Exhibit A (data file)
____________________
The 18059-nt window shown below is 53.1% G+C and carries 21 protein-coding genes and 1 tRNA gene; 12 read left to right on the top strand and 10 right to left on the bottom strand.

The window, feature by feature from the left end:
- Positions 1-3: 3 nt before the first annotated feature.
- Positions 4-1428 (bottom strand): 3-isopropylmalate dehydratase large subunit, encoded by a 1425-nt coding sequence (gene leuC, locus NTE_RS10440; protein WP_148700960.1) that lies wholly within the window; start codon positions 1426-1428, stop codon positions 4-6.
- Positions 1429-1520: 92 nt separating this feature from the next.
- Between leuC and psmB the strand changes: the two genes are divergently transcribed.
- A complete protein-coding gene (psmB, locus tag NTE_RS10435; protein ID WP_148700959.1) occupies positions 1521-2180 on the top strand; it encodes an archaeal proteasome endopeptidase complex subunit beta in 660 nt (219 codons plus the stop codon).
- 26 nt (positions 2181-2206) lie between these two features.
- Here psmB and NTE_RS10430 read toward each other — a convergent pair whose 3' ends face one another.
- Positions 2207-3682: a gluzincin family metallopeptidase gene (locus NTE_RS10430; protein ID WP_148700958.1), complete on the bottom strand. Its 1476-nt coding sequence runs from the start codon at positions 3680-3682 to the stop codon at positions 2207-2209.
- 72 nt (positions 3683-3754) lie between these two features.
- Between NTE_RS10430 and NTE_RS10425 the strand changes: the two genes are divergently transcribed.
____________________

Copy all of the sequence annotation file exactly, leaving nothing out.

The 18059-nt window shown below is 53.1% G+C and carries 21 protein-coding genes and 1 tRNA gene; 12 read left to right on the top strand and 10 right to left on the bottom strand.

The window, feature by feature from the left end:
- Positions 1-3: 3 nt before the first annotated feature.
- Positions 4-1428 (bottom strand): 3-isopropylmalate dehydratase large subunit, encoded by a 1425-nt coding sequence (gene leuC, locus NTE_RS10440; protein WP_148700960.1) that lies wholly within the window; start codon positions 1426-1428, stop codon positions 4-6.
- Positions 1429-1520: 92 nt separating this feature from the next.
- Between leuC and psmB the strand changes: the two genes are divergently transcribed.
- A complete protein-coding gene (psmB, locus tag NTE_RS10435; protein ID WP_148700959.1) occupies positions 1521-2180 on the top strand; it encodes an archaeal proteasome endopeptidase complex subunit beta in 660 nt (219 codons plus the stop codon).
- 26 nt (positions 2181-2206) lie between these two features.
- Here psmB and NTE_RS10430 read toward each other — a convergent pair whose 3' ends face one another.
- Positions 2207-3682: a gluzincin family metallopeptidase gene (locus NTE_RS10430; protein ID WP_148700958.1), complete on the bottom strand. Its 1476-nt coding sequence runs from the start codon at positions 3680-3682 to the stop codon at positions 2207-2209.
- 72 nt (positions 3683-3754) lie between these two features.
- Between NTE_RS10430 and NTE_RS10425 the strand changes: the two genes are divergently transcribed.